Understanding equine ulcers
MFA launches Easykeeper HDC for gastric health
Foals and performance horses risk running afoul of gastric ulcers, studies show. Anywhere from 60 percent of show horses to 90 percent of performance horses suffer from ulcers, a startling statistic that led MFA Incorporated to launch a new product in equine gastric health—Easykeeper HDC.
“A horse has a funny stomach,” said Janice Spears, MFA equine sales and companion pet specialist. “It’s divided in half. The bottom half has better coverage to keep acid from eating through the stomach lining, but for newborn foals that have just been in the birth canal and performance horses that travel in addition to performing, that acid can slosh into the top half causing ulcers.”
Easykeeper HDC, which stands for horse digestive care, contains sodium bicarbonate to neutralize the stomach acid. It works much like an acid reducer for humans, Spears explained.
Symptoms of an ulcer can include reduced appetite, weight loss, dull coat, changes in behavior, impaired performance, diarrhea and colic. Stress and exercise can contribute to these symptoms.
“A ‘cinchy’ horse can also be an indicator,” Spears said. “When you tighten the girth, some horses seem like they’re in pain. They may turn around and act like they’re going to bite. If you’re putting pressure on an ulcer, that could be a sore spot.”
In their natural environment, horses graze throughout the day. As they continually eat, they produce saliva, which helps buffer acid in the stomach. For performance horses that do not spend as much time in the pasture, increasing feeding and available roughage, regulating starch intake, allowing more opportunities to graze, minimizing stress and ensuring water is available at all times can help manage and prevent ulcers, Spears said.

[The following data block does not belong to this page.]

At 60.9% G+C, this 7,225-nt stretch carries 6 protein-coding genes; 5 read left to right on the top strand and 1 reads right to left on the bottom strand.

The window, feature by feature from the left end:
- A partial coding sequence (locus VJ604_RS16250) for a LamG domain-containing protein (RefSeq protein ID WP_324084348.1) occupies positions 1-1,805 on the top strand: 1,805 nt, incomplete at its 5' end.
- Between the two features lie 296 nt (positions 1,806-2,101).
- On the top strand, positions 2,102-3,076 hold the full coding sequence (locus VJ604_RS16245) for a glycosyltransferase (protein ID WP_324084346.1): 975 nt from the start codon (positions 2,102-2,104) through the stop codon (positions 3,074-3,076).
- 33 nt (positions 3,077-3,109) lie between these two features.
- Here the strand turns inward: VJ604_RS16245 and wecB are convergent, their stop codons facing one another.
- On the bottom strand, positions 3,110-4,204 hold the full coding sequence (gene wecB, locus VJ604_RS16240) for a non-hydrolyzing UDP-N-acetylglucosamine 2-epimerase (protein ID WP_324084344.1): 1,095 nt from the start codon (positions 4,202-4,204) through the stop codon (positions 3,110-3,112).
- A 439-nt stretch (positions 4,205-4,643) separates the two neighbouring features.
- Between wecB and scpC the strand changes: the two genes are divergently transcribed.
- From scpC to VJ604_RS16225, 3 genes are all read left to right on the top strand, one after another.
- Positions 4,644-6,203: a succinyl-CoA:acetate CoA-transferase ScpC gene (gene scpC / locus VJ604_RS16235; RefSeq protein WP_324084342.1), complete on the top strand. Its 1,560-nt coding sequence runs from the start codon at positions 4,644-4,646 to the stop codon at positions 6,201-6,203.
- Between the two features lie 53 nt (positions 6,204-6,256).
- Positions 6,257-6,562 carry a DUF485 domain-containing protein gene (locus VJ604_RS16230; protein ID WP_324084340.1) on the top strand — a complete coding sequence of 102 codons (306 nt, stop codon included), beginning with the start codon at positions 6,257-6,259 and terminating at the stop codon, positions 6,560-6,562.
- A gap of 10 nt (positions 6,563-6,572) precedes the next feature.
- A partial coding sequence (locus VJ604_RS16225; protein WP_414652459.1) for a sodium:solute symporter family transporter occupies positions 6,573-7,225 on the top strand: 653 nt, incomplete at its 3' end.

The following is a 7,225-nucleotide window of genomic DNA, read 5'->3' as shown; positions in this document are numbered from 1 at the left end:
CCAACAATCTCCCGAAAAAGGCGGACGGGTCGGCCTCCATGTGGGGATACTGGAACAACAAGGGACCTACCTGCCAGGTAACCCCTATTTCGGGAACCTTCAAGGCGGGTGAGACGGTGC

Confirming if your horse has an ulcer requires a veterinary visit. Using an endoscope, a veterinarian will visually check for the presence of ulcers. Though effective, this procedure can be expensive and calls for sedation, which is potentially dangerous, Spears said. She suggests trying a product like Easykeeper HDC first to see if symptoms abate.
“To treat horses, top-dress their food with two cups a day for about two weeks. After two weeks back it off to one cup for maintenance,” Spears said. “A 30-pound package of Easykeeper HDC should last for about a month. Some of our customers have even chosen to use the feed for preventative maintenance, like taking a Tums each day.”
During the months of testing Easykeeper HDC, owners reported improvement in their horses’ attitude.
“Customers who tried the product said they could just tell a difference,” Spears said. “The horses were happier and, ultimately, performed better.”
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